After slow initial growth, its popularity began to increase in the early 2000’s thanks to the green building movement, as well as through newfound efficiencies, product approvals, and improved marketing and distribution.

CLT usage in buildings has increased significantly in the last decade. Hundreds of impressive buildings and other structures built around the world using CLT bring to life the substantial benefits made possible by CLT. The European projects demonstrate that CLT construction can be competitive, particularly in mid-rise and high-rise buildings.

What are the Advantages of CLT?

According to www.woodworks.org, the major benefits of CLT are listed as follows:

Design flexibility: CLT panel thickness can be easily increased to allow for longer spans, and custom cut as required with CNC equipment to exacting tolerances.

Thermal performance: CLT’s thermal performance is related to panel thickness. Thicker panels require less insulation, and because panels are solid, there is little potential for airflow through the panel system. As a result, interior temperatures can be maintained with as little as one-third the amount of energy otherwise required for cooling or heating.

Cost-effectiveness: Even without considering the added benefits of faster construction time (up to 25% less time and up to 50% less labor) and lower foundation costs, CLT compares favorably to certain concrete, masonry, and steel building alternatives. According to a 2010 study by FPInnovations, CLT was 15% lower for mid-rise residential, 15 to 50% cheaper for mid-rise non-residential and 25% cheaper for low-rise commercial structures.

Less waste: Because CLT panels are custom manufactured for particular building projects, they generate little or no job site waste generated. Additionally, fabrication scraps, if created, can be used for other architectural elements such as stairs, or as biofuel.

Environmental advantages: Aside from superior thermal performance that saves building operators money on their heating bill, CLT is also valued because its production has a lower environmental footprint than the manufacturing of other construction alternatives, including the production of less air and water pollution and the generation of less CO2. The environmental case for CLT is enhanced as it acts to sequester carbon.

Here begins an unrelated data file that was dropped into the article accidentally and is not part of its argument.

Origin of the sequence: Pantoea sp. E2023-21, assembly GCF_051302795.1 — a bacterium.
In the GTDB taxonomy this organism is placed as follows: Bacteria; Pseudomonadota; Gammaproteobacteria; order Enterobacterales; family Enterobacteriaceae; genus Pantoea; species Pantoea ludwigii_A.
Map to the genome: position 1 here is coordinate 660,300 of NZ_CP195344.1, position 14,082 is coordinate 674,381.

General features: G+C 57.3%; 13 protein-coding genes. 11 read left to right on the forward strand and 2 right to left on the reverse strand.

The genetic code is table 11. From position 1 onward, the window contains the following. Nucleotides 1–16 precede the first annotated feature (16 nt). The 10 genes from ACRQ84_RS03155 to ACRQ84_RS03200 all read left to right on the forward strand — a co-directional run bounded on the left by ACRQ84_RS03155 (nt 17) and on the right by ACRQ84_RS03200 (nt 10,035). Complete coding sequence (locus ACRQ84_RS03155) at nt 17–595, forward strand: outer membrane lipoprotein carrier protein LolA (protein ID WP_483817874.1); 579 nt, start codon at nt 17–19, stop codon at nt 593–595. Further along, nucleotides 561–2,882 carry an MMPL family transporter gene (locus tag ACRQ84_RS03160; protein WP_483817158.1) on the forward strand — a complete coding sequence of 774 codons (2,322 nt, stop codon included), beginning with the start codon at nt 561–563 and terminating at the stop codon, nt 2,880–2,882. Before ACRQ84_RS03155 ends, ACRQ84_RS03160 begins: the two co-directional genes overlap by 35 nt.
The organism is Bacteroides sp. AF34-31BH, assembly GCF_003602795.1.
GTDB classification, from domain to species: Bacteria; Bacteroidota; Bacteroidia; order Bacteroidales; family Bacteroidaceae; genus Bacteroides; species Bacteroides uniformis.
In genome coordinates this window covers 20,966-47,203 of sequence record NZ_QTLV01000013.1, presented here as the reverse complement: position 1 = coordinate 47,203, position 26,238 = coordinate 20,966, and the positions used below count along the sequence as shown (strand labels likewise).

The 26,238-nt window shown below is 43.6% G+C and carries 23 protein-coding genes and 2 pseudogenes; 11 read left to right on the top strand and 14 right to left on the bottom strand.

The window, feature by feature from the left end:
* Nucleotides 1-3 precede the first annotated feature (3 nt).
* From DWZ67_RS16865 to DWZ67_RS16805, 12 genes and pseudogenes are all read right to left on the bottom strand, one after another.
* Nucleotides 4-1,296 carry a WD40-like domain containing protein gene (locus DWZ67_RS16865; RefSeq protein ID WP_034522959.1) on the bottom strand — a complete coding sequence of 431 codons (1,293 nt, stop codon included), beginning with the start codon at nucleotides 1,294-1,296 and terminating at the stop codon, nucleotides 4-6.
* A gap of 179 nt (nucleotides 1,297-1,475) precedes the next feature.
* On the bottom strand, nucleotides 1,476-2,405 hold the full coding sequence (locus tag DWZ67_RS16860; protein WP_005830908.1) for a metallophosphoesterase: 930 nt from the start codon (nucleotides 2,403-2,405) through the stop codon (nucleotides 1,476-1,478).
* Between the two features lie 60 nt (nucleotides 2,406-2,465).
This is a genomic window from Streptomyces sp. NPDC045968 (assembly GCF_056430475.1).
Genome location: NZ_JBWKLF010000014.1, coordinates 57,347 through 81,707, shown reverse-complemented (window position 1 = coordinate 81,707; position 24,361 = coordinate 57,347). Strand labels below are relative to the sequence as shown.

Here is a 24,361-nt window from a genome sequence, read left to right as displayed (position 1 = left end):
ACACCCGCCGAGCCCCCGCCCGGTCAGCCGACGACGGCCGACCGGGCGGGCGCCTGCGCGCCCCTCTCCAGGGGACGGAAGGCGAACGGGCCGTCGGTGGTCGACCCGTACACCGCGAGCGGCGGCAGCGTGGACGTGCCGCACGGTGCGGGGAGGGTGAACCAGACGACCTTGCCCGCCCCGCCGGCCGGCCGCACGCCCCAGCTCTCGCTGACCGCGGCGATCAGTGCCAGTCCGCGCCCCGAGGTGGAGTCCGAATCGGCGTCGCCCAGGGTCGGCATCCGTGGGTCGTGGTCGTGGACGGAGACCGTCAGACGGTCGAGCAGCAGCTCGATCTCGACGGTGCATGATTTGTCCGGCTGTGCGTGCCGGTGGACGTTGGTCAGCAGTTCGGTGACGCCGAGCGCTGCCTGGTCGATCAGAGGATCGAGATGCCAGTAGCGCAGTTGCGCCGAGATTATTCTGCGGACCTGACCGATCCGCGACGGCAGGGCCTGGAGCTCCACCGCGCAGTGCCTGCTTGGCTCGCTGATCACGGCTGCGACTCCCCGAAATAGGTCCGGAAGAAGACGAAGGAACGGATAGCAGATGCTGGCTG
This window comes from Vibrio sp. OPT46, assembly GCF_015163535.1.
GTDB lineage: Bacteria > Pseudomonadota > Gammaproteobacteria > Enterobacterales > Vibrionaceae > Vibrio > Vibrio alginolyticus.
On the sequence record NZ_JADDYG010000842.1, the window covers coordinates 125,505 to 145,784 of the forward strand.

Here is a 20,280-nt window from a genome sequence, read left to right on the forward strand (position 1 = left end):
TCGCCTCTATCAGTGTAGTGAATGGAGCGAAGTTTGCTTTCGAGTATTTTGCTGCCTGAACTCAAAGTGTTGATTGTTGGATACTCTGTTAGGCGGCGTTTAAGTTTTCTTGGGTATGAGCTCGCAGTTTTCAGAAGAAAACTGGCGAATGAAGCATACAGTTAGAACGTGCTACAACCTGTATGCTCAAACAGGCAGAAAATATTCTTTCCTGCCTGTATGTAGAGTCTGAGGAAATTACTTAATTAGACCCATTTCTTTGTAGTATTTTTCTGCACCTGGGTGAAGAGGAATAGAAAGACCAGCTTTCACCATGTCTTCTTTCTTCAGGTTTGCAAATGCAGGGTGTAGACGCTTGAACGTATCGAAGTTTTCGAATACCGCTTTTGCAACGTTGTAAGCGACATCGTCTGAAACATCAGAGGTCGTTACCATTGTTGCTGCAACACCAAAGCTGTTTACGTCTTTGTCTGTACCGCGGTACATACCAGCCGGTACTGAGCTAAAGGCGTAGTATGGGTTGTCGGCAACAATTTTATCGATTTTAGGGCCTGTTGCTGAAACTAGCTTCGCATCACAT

Fire protection: The thick cross-section of CLT panels provides superior fire resistance because panels char slowly. Once charred, the panels are protected from further degradation.

Seismic performance: Thanks to its dimensional stability and rigidity, CLT performs well under seismic stresses. Extensive testing has determined that CLT panels hold up exceptionally well with no deformation, particularly in multi-story applications.

What is the Outlook for CLT?

While mass timber is considered a more sustainable building material than steel or concrete, its uptake until recently has been limited due to negative perceptions regarding its strength and cost as well as building code restrictions that have limited its use in mass-market building types.

However, as one recent report notes, as the price of mass timber products continues to fall and local jurisdictions improve their code approval processes, the wood material is anticipated to become a more viable everyday choice for building commercial office buildings.

According to The Economist, mass timber is expected to account for US$1.4bn of the US$14trn global construction industry by 2025 and 0.5% of new urban buildings by 2050. With concerted investment in global manufacturing capacity and building projects for mass timber, however, The Economist believes that the share of the construction market could rise exponentially by 2050, capturing trillions in value.